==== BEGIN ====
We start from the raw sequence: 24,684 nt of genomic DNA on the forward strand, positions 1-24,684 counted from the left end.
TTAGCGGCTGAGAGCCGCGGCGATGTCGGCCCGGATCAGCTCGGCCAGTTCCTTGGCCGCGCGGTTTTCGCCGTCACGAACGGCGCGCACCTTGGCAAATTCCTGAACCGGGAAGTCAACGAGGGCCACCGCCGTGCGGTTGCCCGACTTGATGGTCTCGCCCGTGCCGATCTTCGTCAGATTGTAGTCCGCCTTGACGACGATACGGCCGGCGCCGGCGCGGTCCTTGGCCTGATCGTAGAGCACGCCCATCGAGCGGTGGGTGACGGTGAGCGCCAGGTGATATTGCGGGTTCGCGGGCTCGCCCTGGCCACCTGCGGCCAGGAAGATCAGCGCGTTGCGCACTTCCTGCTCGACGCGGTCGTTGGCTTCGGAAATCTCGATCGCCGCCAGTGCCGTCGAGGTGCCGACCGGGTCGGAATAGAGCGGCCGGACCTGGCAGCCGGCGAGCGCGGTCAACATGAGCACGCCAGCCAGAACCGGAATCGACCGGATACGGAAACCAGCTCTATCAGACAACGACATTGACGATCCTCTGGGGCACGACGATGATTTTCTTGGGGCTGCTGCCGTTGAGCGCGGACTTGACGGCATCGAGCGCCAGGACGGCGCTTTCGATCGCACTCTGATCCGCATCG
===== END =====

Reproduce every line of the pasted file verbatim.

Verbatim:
We start from the raw sequence: 24,684 nt of genomic DNA on the forward strand, positions 1-24,684 counted from the left end.
TTAGCGGCTGAGAGCCGCGGCGATGTCGGCCCGGATCAGCTCGGCCAGTTCCTTGGCCGCGCGGTTTTCGCCGTCACGAACGGCGCGCACCTTGGCAAATTCCTGAACCGGGAAGTCAACGAGGGCCACCGCCGTGCGGTTGCCCGACTTGATGGTCTCGCCCGTGCCGATCTTCGTCAGATTGTAGTCCGCCTTGACGACGATACGGCCGGCGCCGGCGCGGTCCTTGGCCTGATCGTAGAGCACGCCCATCGAGCGGTGGGTGACGGTGAGCGCCAGGTGATATTGCGGGTTCGCGGGCTCGCCCTGGCCACCTGCGGCCAGGAAGATCAGCGCGTTGCGCACTTCCTGCTCGACGCGGTCGTTGGCTTCGGAAATCTCGATCGCCGCCAGTGCCGTCGAGGTGCCGACCGGGTCGGAATAGAGCGGCCGGACCTGGCAGCCGGCGAGCGCGGTCAACATGAGCACGCCAGCCAGAACCGGAATCGACCGGATACGGAAACCAGCTCTATCAGACAACGACATTGACGATCCTCTGGGGCACGACGATGATTTTCTTGGGGCTGCTGCCGTTGAGCGCGGACTTGACGGCATCGAGCGCCAGGACGGCGCTTTCGATCGCACTCTGATCCGCATCG